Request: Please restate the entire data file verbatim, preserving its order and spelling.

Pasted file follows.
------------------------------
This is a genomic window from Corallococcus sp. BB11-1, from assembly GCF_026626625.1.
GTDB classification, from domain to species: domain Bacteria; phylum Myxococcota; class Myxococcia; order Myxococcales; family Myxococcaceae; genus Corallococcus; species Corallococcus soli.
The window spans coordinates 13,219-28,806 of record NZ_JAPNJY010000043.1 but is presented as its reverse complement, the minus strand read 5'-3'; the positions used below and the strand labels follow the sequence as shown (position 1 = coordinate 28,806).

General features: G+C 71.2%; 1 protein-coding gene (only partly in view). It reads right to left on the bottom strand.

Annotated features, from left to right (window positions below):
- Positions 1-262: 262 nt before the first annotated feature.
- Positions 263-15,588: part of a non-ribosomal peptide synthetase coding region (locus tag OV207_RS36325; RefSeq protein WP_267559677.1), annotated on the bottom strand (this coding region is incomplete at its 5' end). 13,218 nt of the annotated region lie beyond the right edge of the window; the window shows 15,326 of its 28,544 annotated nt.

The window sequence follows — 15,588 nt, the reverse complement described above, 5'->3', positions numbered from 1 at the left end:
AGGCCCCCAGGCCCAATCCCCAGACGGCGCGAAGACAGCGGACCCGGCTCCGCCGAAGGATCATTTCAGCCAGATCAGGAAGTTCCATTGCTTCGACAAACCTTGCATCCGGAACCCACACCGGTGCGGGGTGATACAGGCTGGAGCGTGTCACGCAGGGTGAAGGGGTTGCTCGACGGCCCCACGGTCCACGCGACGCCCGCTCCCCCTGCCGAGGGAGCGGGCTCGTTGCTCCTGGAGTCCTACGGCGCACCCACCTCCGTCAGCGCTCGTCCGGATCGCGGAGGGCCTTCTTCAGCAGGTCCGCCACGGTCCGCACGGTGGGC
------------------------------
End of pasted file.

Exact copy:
This is a genomic window from Corallococcus sp. BB11-1, from assembly GCF_026626625.1.
GTDB classification, from domain to species: domain Bacteria; phylum Myxococcota; class Myxococcia; order Myxococcales; family Myxococcaceae; genus Corallococcus; species Corallococcus soli.
The window spans coordinates 13,219-28,806 of record NZ_JAPNJY010000043.1 but is presented as its reverse complement, the minus strand read 5'-3'; the positions used below and the strand labels follow the sequence as shown (position 1 = coordinate 28,806).

General features: G+C 71.2%; 1 protein-coding gene (only partly in view). It reads right to left on the bottom strand.

Annotated features, from left to right (window positions below):
- Positions 1-262: 262 nt before the first annotated feature.
- Positions 263-15,588: part of a non-ribosomal peptide synthetase coding region (locus tag OV207_RS36325; RefSeq protein WP_267559677.1), annotated on the bottom strand (this coding region is incomplete at its 5' end). 13,218 nt of the annotated region lie beyond the right edge of the window; the window shows 15,326 of its 28,544 annotated nt.

The window sequence follows — 15,588 nt, the reverse complement described above, 5'->3', positions numbered from 1 at the left end:
AGGCCCCCAGGCCCAATCCCCAGACGGCGCGAAGACAGCGGACCCGGCTCCGCCGAAGGATCATTTCAGCCAGATCAGGAAGTTCCATTGCTTCGACAAACCTTGCATCCGGAACCCACACCGGTGCGGGGTGATACAGGCTGGAGCGTGTCACGCAGGGTGAAGGGGTTGCTCGACGGCCCCACGGTCCACGCGACGCCCGCTCCCCCTGCCGAGGGAGCGGGCTCGTTGCTCCTGGAGTCCTACGGCGCACCCACCTCCGTCAGCGCTCGTCCGGATCGCGGAGGGCCTTCTTCAGCAGGTCCGCCACGGTCCGCACGGTGGGC